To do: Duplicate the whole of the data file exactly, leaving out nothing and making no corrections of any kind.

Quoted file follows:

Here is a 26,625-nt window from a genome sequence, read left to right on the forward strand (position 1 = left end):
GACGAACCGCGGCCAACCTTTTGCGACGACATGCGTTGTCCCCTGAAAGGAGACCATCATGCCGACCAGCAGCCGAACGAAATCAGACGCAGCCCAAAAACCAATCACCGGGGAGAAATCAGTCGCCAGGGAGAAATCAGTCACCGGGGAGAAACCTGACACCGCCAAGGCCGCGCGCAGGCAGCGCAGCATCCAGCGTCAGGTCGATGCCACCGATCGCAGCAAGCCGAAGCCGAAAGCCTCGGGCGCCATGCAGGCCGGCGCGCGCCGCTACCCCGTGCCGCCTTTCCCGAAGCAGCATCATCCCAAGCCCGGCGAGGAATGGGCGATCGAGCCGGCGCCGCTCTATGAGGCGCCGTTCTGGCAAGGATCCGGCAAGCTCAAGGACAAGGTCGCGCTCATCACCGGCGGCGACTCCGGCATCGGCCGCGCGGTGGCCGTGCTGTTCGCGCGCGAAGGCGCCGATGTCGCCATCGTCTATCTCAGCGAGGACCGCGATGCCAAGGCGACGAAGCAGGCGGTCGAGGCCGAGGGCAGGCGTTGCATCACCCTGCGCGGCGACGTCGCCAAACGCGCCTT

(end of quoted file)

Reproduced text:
Here is a 26,625-nt window from a genome sequence, read left to right on the forward strand (position 1 = left end):
GACGAACCGCGGCCAACCTTTTGCGACGACATGCGTTGTCCCCTGAAAGGAGACCATCATGCCGACCAGCAGCCGAACGAAATCAGACGCAGCCCAAAAACCAATCACCGGGGAGAAATCAGTCGCCAGGGAGAAATCAGTCACCGGGGAGAAACCTGACACCGCCAAGGCCGCGCGCAGGCAGCGCAGCATCCAGCGTCAGGTCGATGCCACCGATCGCAGCAAGCCGAAGCCGAAAGCCTCGGGCGCCATGCAGGCCGGCGCGCGCCGCTACCCCGTGCCGCCTTTCCCGAAGCAGCATCATCCCAAGCCCGGCGAGGAATGGGCGATCGAGCCGGCGCCGCTCTATGAGGCGCCGTTCTGGCAAGGATCCGGCAAGCTCAAGGACAAGGTCGCGCTCATCACCGGCGGCGACTCCGGCATCGGCCGCGCGGTGGCCGTGCTGTTCGCGCGCGAAGGCGCCGATGTCGCCATCGTCTATCTCAGCGAGGACCGCGATGCCAAGGCGACGAAGCAGGCGGTCGAGGCCGAGGGCAGGCGTTGCATCACCCTGCGCGGCGACGTCGCCAAACGCGCCTT